Garnering praise from Yahoo! Music, Pop Matters, Billboard and more, NPR claimed, “[The Accidentals] are some of the most compelling songwriters of our time…they display equal interest in the focused musical forms of indie rock and pop and the expansive potential of orchestral arrangements, jam band open-endedness and impressionistic singer-songwriter expression.”
Jumping to the big screen, the band scored the indie documentary One Simple Question and wrote “Marrow” for the award-winning movie, Almost Home. “Michigan and Again” showed up on an episode of The Boys on Amazon Prime Video and “Chekhov’s Gun” is the soundtrack for a Turner Classic Movies reel. RAM released a documentary with the band to promote their #Bandvan series, bringing viewers behind the scenes at SXSW and Folk Alliance to show what it’s like to be “in the van” with the band.
In 2018, The Accidentals began work on their fourth full-length album. The three-piece reached out to “two of our dream producers of all-time,” namely John Congleton [St. Vincent, Lana Del Rey] and Tucker Martine [The Decemberists, Neko Case]—and both obliged. Sessions with Congleton happened in L.A.
Before heading to Portland to work with Martine, the bandmates experienced the rougher side of the road.
“Our gear trailer and everything in it was stolen in the middle of the night, in Tucson, Arizona,” sighs Katie. “…our fans and supporters really stepped up for us. We couldn’t believe how many people helped us get through it.”
Two days later, as their audience raised $40,000 to make up for the loss, the band soldiered on to open for Gabriel Kahane at the MIM, back up Gina Chavez and represent Fender, Shure, LR Baggs, Takamine, SKB Cases, NS Design, D’Addario and Roland Boss at NAMM in CA.
The same perseverance propelled The Accidentals to pivot when the Global Pandemic hit. With help from those same sponsors, the trio transformed the attic of their shared house in Traverse City, MI into a state-of-the-art recording studio known as “Atticus Blue” – named by their FAMgrove members on Patreon. There, the band hunkered down to bring their fourth album recording to completion: Vessel.
Grabbing the reins as co-producers, the music on Vessel takes shape as a natural evolution for The Accidentals. Underpinned and upheld by the orchestral core, the band tightly embraces their folk pop and Americana influences more than ever before with a common thread of their signature strings and “ethereal harmonies.” Not to mention, Katie and Sav both switch off not only strings and vocals, but also acoustic and electric guitar, bass, and mandolin on the forthcoming Vessel, currently slated to release in fall 2021.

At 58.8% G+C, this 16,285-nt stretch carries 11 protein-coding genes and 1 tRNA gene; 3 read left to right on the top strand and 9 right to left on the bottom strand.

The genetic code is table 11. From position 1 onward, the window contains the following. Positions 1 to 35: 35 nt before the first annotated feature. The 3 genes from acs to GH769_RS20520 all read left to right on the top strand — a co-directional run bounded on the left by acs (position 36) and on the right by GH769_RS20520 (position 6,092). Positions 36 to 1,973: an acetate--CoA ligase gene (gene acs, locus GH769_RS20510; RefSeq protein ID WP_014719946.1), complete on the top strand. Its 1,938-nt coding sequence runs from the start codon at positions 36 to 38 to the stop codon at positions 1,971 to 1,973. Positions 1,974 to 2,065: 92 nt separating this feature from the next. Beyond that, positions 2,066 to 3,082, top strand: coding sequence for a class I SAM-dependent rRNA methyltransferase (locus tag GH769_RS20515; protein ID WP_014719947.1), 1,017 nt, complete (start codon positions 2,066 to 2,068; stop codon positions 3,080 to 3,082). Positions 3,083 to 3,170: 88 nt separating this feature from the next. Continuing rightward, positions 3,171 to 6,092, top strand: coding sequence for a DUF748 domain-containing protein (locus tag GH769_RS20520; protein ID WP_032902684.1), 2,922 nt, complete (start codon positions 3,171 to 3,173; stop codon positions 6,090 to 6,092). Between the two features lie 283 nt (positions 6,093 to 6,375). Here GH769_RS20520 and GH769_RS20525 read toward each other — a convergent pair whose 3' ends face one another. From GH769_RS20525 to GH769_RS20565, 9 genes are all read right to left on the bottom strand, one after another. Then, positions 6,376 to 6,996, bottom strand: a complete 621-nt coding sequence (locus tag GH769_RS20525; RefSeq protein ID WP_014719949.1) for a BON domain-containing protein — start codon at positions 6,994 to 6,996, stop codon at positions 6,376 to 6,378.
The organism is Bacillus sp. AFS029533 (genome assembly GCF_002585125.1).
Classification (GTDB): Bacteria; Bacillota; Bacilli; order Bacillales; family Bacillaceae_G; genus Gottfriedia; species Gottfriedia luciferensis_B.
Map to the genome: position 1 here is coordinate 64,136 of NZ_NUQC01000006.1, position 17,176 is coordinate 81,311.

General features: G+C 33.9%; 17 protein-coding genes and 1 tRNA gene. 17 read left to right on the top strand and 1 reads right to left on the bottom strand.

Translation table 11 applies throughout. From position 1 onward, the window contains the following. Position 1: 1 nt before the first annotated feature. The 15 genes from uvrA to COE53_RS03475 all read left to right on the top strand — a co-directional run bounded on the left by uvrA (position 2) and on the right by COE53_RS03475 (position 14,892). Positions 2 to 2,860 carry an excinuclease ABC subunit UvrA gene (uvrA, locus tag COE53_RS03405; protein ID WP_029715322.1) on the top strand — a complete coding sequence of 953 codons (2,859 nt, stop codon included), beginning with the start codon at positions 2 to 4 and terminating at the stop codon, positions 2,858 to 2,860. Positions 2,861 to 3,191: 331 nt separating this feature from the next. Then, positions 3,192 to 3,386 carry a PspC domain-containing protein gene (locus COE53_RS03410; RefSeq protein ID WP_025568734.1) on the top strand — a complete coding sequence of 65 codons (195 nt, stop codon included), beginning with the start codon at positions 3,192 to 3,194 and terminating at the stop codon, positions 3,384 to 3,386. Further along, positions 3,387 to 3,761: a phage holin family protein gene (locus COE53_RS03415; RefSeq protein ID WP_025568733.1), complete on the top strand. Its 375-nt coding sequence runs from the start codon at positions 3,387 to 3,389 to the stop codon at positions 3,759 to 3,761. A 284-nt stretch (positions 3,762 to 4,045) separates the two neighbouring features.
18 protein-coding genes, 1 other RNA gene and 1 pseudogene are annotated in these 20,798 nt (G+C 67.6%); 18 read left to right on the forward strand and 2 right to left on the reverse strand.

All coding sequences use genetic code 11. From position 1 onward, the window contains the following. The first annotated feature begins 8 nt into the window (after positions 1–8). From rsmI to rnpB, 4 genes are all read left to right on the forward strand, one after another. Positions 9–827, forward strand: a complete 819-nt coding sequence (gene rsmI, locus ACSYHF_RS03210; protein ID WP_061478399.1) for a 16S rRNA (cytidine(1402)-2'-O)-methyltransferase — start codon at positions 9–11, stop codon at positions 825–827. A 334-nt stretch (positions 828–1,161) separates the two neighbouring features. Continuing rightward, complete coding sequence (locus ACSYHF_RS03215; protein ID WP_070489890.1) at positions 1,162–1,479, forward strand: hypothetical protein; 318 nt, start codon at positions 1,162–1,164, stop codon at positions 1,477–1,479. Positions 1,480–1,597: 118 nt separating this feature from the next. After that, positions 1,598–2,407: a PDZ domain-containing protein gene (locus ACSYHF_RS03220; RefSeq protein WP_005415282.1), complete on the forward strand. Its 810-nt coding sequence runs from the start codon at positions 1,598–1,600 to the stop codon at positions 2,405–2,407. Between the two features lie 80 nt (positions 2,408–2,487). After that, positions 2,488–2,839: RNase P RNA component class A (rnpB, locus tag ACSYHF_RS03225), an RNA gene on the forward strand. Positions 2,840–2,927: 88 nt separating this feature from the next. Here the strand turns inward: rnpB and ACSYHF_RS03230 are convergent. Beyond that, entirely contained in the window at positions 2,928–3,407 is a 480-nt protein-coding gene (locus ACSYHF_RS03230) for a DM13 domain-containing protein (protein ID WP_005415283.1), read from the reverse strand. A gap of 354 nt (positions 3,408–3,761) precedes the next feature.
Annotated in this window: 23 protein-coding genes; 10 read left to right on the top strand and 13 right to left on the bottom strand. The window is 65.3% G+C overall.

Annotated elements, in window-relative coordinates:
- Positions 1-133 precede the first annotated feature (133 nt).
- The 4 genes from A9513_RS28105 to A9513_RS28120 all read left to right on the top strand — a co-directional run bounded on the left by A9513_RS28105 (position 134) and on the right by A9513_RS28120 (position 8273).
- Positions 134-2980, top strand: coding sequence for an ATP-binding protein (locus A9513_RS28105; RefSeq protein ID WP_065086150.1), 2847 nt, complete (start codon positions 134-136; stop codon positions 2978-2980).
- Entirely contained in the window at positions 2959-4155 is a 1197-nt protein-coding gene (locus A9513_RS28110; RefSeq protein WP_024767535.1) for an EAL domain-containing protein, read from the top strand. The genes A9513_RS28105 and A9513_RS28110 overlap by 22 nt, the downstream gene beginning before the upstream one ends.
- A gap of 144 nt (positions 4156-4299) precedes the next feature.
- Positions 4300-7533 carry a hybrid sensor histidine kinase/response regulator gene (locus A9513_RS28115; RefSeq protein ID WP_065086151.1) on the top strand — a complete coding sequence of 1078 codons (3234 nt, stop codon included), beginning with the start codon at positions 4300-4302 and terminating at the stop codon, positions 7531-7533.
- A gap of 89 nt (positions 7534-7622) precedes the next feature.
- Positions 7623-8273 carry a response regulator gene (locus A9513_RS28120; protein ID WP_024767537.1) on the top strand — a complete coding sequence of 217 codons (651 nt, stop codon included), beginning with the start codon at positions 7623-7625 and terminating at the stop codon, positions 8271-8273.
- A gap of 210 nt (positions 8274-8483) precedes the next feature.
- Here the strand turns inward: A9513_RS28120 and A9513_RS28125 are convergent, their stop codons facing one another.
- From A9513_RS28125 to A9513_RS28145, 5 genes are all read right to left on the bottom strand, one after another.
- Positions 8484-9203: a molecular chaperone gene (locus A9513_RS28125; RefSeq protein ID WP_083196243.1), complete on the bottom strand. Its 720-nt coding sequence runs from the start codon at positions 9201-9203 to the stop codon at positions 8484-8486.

“We’ve been super influenced by the artists we’ve toured with and we’re really streamlining what our sound is now,” explains Sav. “During the Lockdown, we focused on the songs, the songwriting, and
really had time to consider the production. It feels like there’s a cohesiveness and a clear narrative to the album as a result.”
During the Covid-19 quarantine, Sav wrote a manual on using OBS and Streamyard software for livestreaming that garnered industry attention including Recording Academy and Folk Alliance panels, and Patreon, Bandsintown, and Hypebot articles. That savvy tech knowledge, access to a studio in a pandemic, and their reputation for scoring strings quickly established Sav and Katie as the go-to string team for other artists’ albums. They have written and performed string parts on eleven albums, including Keller Williams’ “Hate, Greed, Love” and a remix of “Euphoria” by K-Pop juggernaut and global superstars BTS.
“We’ve had so many amazing memories,” says Michael. “We’ve made so many incredible friendships too. They’ve all been a part of the journey with us.”
With Vessel and more surprises on the horizon, the journey of The Accidentals has only just begun.
“The goal of our music has always been shared experiences. Music helps us process things that are hard to process,” Sav leaves off. “A lot of the writing comes from touring, and touring is just a myriad of extremes, triumphs and failures. It’s how we connect with people in those moments that shapes our experiences. Hopefully, people can relate to something we’re creating in a way that feels like understanding. Maybe, it offers a different perspective and that leads to less loneliness and more community.”